Regulating nuclear histone balance is essential for survival, yet in early Drosophila melanogaster embryos many regulatory strategies employed in somatic cells are unavailable. Previous work had suggested that lipid droplets (LDs) buffer nuclear accumulation of the histone variant H2Av. Here we elucidate the buffering mechanism and demonstrate that it is developmentally controlled. Using live imaging, we find that H2Av continuously exchanges between LDs. Our data suggest that the major driving force for H2Av accumulation in nuclei is H2Av abundance in the cytoplasm and that LD binding slows nuclear import kinetically, by limiting this cytoplasmic pool. Nuclear H2Av accumulation is indeed inversely regulated by overall buffering capacity. Histone exchange between LDs abruptly ceases during the midblastula transition, presumably to allow canonical regulatory mechanisms to take over. These findings provide a mechanistic basis for the emerging role of LDs as regulators of protein homeostasis and demonstrate that LDs can control developmental progression.
All data generated or analyzed during this study are included in the manuscript.
- Michael Andreas Welte
The funders had no role in study design, data collection and interpretation, or the decision to submit the work for publication.
- Robert V Farese, Harvard T. H. Chan School of Public Health, United States
© 2018, Johnson et al.
This article is distributed under the terms of the Creative Commons Attribution License permitting unrestricted use and redistribution provided that the original author and source are credited.
Deciphering mechanisms controlling SNARE localization within the Golgi complex is crucial to understanding protein trafficking patterns within the secretory pathway. SNAREs are also thought to prime coatomer protein I (COPI) assembly to ensure incorporation of these essential cargoes into vesicles, but the regulation of these events is poorly understood. Here, we report roles for ubiquitin recognition by COPI in SNARE trafficking and in stabilizing interactions between Arf, COPI, and Golgi SNAREs in Saccharomyces cerevisiae. The ability of COPI to bind ubiquitin, but not the dilysine motif, through its N-terminal WD repeat domain of β′-COP or through an unrelated ubiquitin-binding domain is essential for the proper localization of Golgi SNAREs Bet1 and Gos1. We find that COPI, the ArfGAP Glo3, and multiple Golgi SNAREs are ubiquitinated. Notably, the binding of Arf and COPI to Gos1 is markedly enhanced by ubiquitination of these components. Glo3 is proposed to prime COPI–SNARE interactions; however, Glo3 is not enriched in the ubiquitin-stabilized SNARE–Arf–COPI complex but is instead enriched with COPI complexes that lack SNAREs. These results support a new model for how posttranslational modifications drive COPI priming events crucial for Golgi SNARE localization.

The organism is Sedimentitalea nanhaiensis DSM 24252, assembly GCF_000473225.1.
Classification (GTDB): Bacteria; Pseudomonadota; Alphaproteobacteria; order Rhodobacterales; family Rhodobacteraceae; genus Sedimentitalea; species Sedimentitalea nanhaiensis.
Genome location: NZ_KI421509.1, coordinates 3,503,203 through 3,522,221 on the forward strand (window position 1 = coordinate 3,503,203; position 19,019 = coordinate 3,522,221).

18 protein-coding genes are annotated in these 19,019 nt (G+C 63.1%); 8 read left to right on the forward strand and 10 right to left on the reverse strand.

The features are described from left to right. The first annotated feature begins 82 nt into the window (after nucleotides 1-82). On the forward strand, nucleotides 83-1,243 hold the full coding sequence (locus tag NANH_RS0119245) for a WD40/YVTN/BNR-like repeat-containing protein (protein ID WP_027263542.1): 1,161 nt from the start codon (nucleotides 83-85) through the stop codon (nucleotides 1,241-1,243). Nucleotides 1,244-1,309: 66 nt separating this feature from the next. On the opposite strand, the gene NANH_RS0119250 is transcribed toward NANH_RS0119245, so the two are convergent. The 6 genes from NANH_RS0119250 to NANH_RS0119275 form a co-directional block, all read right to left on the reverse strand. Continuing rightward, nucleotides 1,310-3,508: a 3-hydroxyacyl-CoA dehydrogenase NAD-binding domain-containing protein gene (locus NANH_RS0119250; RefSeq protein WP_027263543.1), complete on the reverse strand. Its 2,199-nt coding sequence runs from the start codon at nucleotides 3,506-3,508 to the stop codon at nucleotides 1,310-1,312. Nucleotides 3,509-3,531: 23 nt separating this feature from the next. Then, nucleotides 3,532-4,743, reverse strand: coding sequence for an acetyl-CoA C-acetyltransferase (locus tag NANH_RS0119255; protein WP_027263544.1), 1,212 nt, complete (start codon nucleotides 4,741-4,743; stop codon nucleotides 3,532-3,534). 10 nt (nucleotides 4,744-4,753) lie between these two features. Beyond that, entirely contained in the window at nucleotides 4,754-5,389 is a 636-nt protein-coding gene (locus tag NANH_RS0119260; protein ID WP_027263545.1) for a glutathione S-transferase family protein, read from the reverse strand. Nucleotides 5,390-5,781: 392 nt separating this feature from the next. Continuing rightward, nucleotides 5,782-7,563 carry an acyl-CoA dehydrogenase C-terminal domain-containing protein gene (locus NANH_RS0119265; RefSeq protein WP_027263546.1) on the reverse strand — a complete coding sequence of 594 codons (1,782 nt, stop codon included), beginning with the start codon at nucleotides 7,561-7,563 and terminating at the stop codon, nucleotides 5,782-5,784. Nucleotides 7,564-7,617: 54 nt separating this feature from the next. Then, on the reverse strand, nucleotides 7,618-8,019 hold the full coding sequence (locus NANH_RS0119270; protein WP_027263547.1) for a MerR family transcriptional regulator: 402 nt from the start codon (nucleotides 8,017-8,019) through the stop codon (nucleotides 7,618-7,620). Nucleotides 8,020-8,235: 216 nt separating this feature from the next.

Biological clocks are fundamental to an organism’s health, controlling periodicity of behaviour and metabolism. Here, we identify two acid-sensing ion channels, with very different proton sensing properties, and describe their role in an ultradian clock, the defecation motor program (DMP) of the nematode Caenorhabditis elegans. An ACD-5-containing channel, on the apical membrane of the intestinal epithelium, is essential for maintenance of luminal acidity, and thus the rhythmic oscillations in lumen pH. In contrast, the second channel, composed of FLR-1, ACD-3 and/or DEL-5, located on the basolateral membrane, controls the intracellular Ca2+ wave and forms a core component of the master oscillator that controls the timing and rhythmicity of the DMP. flr-1 and acd-3/del-5 mutants show severe developmental and metabolic defects. We thus directly link the proton-sensing properties of these channels to their physiological roles in pH regulation and Ca2+ signalling, the generation of an ultradian oscillator, and its metabolic consequences.